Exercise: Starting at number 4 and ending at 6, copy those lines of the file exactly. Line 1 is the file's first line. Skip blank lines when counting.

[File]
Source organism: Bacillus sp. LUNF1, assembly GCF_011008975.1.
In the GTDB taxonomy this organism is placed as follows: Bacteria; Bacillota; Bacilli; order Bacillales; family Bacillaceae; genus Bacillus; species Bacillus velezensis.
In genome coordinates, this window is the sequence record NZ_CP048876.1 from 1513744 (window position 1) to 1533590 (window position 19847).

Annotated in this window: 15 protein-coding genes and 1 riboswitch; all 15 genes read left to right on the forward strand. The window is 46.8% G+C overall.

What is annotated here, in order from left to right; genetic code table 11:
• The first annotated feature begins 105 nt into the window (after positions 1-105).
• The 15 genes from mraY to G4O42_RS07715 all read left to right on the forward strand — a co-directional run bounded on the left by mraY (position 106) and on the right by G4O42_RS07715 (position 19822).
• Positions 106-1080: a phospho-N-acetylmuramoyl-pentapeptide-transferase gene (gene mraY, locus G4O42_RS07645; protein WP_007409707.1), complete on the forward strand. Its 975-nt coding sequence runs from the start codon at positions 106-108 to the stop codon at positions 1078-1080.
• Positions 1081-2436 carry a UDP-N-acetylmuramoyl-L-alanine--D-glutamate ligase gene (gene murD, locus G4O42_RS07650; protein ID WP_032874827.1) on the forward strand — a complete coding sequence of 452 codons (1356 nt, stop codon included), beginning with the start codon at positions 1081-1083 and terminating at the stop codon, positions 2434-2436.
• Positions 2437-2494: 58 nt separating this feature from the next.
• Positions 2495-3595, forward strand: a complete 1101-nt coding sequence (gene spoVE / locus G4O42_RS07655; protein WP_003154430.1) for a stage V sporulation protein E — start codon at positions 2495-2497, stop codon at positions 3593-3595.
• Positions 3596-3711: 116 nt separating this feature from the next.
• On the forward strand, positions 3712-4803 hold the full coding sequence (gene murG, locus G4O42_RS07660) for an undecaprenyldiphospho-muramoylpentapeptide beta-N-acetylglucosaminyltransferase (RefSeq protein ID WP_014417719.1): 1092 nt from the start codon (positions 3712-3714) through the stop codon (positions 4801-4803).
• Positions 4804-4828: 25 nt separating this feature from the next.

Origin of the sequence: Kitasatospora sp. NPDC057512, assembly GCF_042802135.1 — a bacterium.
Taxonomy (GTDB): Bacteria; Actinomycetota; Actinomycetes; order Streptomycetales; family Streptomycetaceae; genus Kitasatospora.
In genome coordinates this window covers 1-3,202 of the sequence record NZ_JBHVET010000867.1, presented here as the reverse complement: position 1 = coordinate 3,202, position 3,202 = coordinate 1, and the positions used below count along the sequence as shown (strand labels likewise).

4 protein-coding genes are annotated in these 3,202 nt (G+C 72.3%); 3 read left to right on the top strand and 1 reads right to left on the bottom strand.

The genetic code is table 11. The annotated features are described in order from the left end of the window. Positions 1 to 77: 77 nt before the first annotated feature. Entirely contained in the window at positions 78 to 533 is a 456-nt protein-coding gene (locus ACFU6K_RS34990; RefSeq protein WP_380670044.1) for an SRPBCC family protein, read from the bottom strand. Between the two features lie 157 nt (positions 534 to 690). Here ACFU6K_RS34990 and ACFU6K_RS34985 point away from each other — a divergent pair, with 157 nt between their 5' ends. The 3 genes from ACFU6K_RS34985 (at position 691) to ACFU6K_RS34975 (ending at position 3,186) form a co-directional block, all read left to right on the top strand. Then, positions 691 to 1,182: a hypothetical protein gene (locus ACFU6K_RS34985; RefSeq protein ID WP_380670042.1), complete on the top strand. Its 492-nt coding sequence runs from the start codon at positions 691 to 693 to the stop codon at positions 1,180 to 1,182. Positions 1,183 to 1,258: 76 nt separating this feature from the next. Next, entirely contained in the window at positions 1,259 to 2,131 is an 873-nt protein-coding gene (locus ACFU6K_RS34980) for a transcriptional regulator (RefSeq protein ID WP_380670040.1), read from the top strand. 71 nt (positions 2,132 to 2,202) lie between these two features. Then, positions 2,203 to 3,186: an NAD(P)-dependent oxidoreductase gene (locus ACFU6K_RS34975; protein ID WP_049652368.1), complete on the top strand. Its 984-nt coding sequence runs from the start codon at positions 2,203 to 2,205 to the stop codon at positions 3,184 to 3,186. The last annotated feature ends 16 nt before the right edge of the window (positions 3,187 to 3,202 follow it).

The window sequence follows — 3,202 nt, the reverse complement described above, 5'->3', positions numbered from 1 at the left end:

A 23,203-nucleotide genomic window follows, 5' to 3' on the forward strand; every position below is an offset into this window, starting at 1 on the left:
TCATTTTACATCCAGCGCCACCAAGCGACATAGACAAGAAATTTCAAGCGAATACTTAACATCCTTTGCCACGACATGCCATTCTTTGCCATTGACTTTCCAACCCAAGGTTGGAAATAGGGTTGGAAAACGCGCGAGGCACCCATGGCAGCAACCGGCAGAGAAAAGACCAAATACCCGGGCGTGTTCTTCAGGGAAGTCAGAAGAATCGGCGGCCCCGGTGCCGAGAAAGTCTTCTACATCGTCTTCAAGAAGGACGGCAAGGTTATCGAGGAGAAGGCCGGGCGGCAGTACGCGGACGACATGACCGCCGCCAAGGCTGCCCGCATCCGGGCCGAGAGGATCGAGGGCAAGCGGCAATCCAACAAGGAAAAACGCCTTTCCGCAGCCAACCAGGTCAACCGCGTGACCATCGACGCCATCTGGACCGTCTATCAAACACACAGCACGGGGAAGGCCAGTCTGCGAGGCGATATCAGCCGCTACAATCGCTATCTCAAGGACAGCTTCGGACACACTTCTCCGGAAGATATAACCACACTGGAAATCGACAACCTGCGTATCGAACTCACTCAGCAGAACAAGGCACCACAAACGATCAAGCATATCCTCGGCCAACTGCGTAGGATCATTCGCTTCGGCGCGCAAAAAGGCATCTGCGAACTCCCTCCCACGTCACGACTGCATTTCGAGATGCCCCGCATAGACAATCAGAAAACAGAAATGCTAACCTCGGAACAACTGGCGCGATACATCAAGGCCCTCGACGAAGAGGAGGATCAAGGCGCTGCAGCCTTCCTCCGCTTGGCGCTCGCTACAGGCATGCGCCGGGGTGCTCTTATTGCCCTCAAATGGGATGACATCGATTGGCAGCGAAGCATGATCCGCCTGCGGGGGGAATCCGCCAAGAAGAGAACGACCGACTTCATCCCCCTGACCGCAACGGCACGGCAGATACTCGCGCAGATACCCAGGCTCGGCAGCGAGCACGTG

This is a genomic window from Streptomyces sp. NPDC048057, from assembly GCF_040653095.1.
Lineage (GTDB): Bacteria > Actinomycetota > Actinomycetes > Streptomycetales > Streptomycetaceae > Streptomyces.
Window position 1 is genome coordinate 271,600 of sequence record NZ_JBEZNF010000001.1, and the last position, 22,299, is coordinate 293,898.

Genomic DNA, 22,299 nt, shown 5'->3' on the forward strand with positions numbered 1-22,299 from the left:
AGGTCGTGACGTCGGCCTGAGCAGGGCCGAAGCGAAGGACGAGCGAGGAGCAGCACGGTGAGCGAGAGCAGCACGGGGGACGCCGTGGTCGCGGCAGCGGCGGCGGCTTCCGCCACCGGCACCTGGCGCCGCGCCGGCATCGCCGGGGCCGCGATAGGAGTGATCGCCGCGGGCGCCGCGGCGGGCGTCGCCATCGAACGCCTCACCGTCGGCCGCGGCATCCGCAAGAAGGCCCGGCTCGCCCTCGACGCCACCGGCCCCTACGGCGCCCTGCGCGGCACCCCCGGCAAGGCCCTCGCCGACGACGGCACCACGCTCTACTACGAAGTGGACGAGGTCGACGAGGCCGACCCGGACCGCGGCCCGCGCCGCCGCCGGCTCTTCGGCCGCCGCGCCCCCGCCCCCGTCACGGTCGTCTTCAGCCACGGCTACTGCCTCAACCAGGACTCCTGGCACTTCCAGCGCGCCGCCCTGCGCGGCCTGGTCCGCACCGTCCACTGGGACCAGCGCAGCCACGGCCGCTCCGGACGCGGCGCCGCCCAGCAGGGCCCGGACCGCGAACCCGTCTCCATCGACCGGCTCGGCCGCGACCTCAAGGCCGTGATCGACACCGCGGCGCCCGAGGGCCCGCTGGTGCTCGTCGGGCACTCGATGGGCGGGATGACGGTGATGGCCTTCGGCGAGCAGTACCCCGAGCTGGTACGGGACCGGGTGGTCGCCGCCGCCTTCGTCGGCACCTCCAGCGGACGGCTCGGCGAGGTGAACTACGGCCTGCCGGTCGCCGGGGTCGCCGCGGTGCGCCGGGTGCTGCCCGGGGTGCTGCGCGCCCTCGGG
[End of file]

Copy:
Annotated in this window: 15 protein-coding genes and 1 riboswitch; all 15 genes read left to right on the forward strand. The window is 46.8% G+C overall.

What is annotated here, in order from left to right; genetic code table 11:
• The first annotated feature begins 105 nt into the window (after positions 1-105).